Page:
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Folks seeking to double or triple up in apartments or houses are flocking to 'speed-roommating' events to see if they can find someone compatible to share the rent.
Ron Nemas, who is looking for a roommate, talks with Cristina Munk during… (Kim Hairston / Baltimore…)
Reporting from Baltimore — Fiona Kramer, looking fashionable in a little black dress, sized up her possible matches and told them why they ought to see themselves with her in the near future: two bedrooms, 1 1/2 baths, cute yard.
Date, shmate. A good roommate can be hard to find, and that's the reason Kramer and a dozen others were chatting this month at a "speed roommating" event.
It's like speed dating, except the point isn't romance.
"It's smart to help split the expenses," said Kramer, who lives in Baltimore's Washington Hill neighborhood. "Why not meet somebody and see if it's worth doing? It might work out, right?"
Lots of people are looking to double up -- or triple or quadruple up -- these days. A new study of 80 U.S. metro areas found that the number of households fell by 1.2 million between 2005 and 2008 even as population rose.
That makes roommate-finding a growth industry. "We're busier than ever," said Susie Stein, owner of Roommate Finders, a Florida-based firm that matches roommates across the country.
Face-to-face events, meanwhile, are popping up across the world. A British company called SpareRoom holds 10 "Speed Flatmating" gatherings in London bars every month.
Live Baltimore Home Center, a nonprofit that encourages people to live in the city, held its speed-roommating event after getting requests from newcomers and apartment managers to act as a matchmaker.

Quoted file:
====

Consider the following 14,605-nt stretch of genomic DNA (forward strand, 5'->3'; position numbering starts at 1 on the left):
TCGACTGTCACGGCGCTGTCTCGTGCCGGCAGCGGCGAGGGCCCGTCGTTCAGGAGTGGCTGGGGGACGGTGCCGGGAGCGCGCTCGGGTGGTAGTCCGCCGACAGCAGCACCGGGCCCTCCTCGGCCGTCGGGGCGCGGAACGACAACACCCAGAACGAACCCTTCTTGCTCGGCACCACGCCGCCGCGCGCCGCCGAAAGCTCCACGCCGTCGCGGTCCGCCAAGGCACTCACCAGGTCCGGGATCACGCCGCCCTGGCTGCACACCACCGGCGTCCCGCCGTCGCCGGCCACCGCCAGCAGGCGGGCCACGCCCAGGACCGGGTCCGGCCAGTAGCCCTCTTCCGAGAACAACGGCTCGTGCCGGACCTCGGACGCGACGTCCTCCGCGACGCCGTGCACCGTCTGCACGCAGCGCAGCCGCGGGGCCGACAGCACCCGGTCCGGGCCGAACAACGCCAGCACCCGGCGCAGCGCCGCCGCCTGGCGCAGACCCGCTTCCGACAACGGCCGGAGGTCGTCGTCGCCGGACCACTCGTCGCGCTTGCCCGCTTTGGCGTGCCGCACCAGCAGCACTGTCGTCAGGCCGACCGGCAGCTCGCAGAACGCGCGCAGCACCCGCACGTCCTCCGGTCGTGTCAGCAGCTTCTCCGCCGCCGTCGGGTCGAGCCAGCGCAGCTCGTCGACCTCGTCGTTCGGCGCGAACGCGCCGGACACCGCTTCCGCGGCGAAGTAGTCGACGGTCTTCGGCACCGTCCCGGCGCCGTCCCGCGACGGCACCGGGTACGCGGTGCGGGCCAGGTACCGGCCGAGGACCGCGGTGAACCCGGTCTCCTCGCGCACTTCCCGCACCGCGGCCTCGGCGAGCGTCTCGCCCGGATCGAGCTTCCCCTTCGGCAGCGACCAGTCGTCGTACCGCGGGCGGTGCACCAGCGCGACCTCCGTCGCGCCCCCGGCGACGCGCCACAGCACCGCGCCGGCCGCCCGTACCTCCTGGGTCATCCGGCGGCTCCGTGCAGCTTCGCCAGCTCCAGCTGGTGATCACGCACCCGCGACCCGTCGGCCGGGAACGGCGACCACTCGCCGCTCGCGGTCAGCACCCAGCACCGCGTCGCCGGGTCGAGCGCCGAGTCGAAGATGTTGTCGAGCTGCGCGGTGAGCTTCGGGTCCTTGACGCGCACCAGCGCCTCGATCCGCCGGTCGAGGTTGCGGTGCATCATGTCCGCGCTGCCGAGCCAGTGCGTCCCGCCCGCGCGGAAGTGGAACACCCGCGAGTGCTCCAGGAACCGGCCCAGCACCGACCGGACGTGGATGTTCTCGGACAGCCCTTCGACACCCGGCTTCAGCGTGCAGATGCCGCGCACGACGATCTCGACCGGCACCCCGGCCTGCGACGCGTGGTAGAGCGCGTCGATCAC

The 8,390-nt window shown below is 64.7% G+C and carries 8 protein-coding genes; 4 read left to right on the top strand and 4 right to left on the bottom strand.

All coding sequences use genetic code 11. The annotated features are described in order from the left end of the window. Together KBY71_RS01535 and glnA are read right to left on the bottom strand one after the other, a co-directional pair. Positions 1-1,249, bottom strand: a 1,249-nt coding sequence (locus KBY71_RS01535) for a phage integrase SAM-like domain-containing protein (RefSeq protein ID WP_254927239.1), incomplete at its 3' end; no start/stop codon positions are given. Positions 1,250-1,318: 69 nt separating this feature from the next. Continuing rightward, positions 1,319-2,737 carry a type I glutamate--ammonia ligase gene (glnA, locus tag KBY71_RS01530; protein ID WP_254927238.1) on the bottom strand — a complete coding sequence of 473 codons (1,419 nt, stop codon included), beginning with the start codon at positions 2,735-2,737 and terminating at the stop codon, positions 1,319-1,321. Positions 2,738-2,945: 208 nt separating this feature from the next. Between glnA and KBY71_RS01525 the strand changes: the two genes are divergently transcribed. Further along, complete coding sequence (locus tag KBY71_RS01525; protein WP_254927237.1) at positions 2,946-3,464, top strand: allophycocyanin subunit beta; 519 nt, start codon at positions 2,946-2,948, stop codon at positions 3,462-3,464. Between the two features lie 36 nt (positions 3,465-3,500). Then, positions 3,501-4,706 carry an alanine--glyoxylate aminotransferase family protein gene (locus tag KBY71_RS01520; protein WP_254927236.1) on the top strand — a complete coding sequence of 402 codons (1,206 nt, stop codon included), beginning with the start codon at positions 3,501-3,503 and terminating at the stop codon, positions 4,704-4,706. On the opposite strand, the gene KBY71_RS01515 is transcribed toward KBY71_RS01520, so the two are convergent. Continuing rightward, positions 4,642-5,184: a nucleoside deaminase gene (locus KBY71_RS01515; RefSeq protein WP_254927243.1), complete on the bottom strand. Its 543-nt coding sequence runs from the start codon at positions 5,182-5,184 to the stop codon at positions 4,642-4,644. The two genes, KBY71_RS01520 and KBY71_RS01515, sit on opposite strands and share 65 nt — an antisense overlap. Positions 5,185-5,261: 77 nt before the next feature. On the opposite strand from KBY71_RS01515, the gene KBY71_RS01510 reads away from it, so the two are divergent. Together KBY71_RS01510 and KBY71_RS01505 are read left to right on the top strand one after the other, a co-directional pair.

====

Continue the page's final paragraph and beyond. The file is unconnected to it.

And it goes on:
"You're living with the person -- you want to make sure that you gel," said Anna Custer, Live Baltimore's executive director.
Mark Nowowiejski found four roommates in the past five years through Craigslist, the free classified-ad site, and that's worked for him. He now owns a home in White Marsh, Md., now but still rents out a room.
His strategy for finding a boarder is a cross between a job interview and a happy-hour conversation. He runs a credit check on candidates and makes sure they don't have a criminal background, but he also chats with them about everything from music to football.
"They don't have to be a Ravens fan," Nowowiejski allowed. "They just can't be Steelers or Redskins fans. I can't live with that."
At Live Baltimore's speed-roommating event, the common pet peeve was messiness.
"They're wonderful, I love them, but they never clean the house," Cristina Munk, 23, said of her current roommates -- who happen to be her friends. Munk was visiting from New York, talking with potential roommates in case she pursues a master's degree at the Johns Hopkins University in the fall.
Steven Gondol, who organized the Live Baltimore event, shepherded participants into facing chairs and gave them a list of possible questions, such as "Do you like pets?" and "Are you a vegetarian?"
After five minutes, Gondol rang a cowbell and people swapped seats.
Munk was assured by Scheree McDonald, who is moving from New Jersey and is looking for a place and a roommate, that messiness would not be an issue in any home of hers. "Oh, I clean," McDonald said.
Live Baltimore handed out pink "roommate match" sheets for participants to record their bottom-line response: Would they be interested in living with that person: yes or no?
For some, the event exceeded expectations. Fiona Kramer liked of every person she met.
"I put 'yes' to everybody," she said.